Rotavirus - Describe Your Experience

Not ready to share? Read other Patient Comments

Please describe your experience with rotavirus.

Share your story with others:

MedicineNet appreciates your comment. Your comment may be displayed on the site and will always be published anonymously.Patient Comments FAQs

Enter your Comment

Tell us a bit about your background to make your comments more useful to other MedicineNet users. (Optional)

Screen Name: *

Gender of Patient: Male Female

Age Range of Patient:

I am a: Patient Caregiver


* Screen Name will appear next to the published comment. Please do not include your full name or email address.

By submitting your comment, and other materials (collectively referred to as a "Submission") to MedicineNet, you grant MedicineNet permission to use, copy, transmit, publish, display, edit and modify your Submission in connection with its Web site. MedicineNet will not pay you for your Submission. You represent that you have all rights necessary for MedicineNet to use your Submission as set forth above.

Please keep these guidelines in mind when writing your comment:

  • Please make sure you address the question asked.
  • Due to the overwhelming number of comments received, not all comments will be published.
  • When selecting comments to publish, our staff will choose those that are educational and complement the topic. Please try to stay on topic.
  • Your comment may be edited. We would typically edit comments to make them clearer and more readable. We will remove personal information such as last names, email and web addresses, and other potentially harmful information.
  • We will not notify you if your comment has been published. We suggest that you check back on the topic article regularly.
  • We do not provide medical or healthcare advice, treatment, or diagnosis.

Thank you for participating!


I have read and agree to abide by the MedicineNet Terms and Conditions and the MedicineNet Privacy Policy (required).

To prevent our systems from spam, please complete the following prior to submitting your comment.

Please select the white triangle:

What is rotavirus?

Rotavirus is a virus that infects the bowels. Rotavirus is the most common cause of severe diarrhea among infants and children throughout the world and causes the death of about 500,000 children worldwide annually. The name rotavirus comes from the characteristic wheel-like appearance of the virus when viewed by electron microscopy (the name rotavirus is derived from the Latin rota, meaning "wheel").

Since 2006, vaccination has been available for rotavirus infection. Prior to the availability of a vaccine, almost all children became infected with rotavirus by their third birthday. Repeat infections with different viral strains are possible, and most children had several episodes of rotavirus infection in the first years of life. After several infections with different strains of the virus, children acquire immunity to rotavirus. Babies and toddlers between the ages of 6 and 24 months are at greatest risk for developing severe disease from rotavirus infection. Adults sometimes become infected, but the resulting illness is usually mild.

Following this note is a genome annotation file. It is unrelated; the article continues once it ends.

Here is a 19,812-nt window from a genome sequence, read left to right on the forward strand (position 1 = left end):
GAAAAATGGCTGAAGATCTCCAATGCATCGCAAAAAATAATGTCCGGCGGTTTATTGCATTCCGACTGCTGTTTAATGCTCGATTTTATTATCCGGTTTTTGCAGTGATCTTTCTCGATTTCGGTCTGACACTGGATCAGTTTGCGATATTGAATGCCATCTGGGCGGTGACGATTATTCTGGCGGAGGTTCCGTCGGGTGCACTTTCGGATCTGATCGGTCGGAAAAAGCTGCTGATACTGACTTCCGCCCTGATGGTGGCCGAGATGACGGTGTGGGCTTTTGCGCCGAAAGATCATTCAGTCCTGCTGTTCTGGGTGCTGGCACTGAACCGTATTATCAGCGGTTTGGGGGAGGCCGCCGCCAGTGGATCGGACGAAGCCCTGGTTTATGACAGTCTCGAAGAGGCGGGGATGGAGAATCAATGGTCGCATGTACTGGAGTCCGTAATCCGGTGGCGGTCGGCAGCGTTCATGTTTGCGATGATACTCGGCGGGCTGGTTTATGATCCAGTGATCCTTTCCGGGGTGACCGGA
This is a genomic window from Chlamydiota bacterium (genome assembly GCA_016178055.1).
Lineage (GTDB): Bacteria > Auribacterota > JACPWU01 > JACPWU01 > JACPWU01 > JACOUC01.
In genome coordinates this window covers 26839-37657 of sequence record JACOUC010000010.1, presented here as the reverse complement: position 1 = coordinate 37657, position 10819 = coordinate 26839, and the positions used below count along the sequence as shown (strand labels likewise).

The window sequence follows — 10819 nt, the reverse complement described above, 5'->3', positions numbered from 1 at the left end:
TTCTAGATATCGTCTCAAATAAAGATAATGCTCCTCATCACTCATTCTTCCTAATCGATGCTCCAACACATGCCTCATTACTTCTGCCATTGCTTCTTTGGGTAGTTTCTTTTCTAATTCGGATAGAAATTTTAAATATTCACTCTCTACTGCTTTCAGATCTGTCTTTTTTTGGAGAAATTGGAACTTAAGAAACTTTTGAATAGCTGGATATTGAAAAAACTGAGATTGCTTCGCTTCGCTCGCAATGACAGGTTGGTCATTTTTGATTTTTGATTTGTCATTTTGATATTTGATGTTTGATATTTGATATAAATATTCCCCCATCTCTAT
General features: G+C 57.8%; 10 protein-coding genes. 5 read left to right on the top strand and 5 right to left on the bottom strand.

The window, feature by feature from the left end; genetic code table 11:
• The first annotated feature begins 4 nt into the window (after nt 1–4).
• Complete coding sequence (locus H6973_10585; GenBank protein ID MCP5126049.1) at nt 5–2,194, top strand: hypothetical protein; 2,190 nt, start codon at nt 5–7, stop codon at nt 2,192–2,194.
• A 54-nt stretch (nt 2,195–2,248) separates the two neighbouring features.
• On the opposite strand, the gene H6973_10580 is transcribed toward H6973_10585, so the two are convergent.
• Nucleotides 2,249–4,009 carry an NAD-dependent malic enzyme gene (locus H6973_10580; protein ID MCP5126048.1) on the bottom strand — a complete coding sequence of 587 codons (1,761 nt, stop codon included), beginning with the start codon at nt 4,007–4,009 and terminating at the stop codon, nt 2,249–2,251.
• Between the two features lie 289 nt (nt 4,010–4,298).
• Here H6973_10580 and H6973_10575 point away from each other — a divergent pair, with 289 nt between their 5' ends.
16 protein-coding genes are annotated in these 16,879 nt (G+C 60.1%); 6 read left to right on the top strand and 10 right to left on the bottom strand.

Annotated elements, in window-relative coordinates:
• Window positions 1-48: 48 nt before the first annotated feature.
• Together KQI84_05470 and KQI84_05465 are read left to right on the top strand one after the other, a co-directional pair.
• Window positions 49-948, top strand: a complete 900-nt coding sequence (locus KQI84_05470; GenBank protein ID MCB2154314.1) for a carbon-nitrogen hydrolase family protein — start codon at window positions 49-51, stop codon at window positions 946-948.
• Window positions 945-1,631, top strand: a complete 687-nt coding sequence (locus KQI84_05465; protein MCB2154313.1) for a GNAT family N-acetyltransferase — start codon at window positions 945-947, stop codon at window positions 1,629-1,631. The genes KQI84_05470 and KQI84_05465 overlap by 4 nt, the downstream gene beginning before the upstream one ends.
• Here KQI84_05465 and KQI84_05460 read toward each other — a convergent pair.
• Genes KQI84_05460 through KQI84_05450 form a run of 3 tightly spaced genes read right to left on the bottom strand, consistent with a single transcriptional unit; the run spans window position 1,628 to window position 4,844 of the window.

Worldwide, rotavirus infection is still a significant cause of death in infants and children. Rotavirus affects populations in all socioeconomic groups and is equally prevalent in industrialized and developing countries, so differences in sanitation practices or water supply are not likely to affect the incidence of the infection.

In the U.S., rotavirus infections usually peak in the fall months in the Southwest and spread to the Northeast by spring, so infections are most common during the winter months from November to May. However, infection with rotavirus can occur anytime of the year.

Return to Rotavirus

See what others are saying

Comment from: SinCGirlNY, 35-44 Female (Patient) Published: December 30

I got this rotavirus from goodness knows where but it is the worst. I was feeling ok, then at 4:30 AM I couldn't stop throwing up and the runs were the worst. I had to get 2 IV bags of fluid and I'm still not great. I can keep food down but I still have the runs and my tummy is grumbling so loud. I don't wish this on anyone. I wash my hands all the time but I work with small children and I have a feeling I caught it from them. All I can say is go to the doctor and get fluids. It is a must, without those 2 IV bags I would be in the hospital for sure. I'm 44 years old and this is just a kid thing.

Was this comment helpful?Yes
Comment from: julie, 3-6 Female (Caregiver) Published: January 30

My daughter picked up rotavirus from her cousin when she was 3. She had severe vomiting and diarrhea and was diagnosed by her pediatrician. The virus destroyed the healthy bacteria in her intestines, and she was lactose intolerant for a full six months after the infection. We had to very gradually reintroduce milk/dairy. It took a full year for her system to be back to normal and able to digest dairy.

Was this comment helpful?Yes

STAY INFORMED

Get the latest health and medical information delivered direct to your inbox!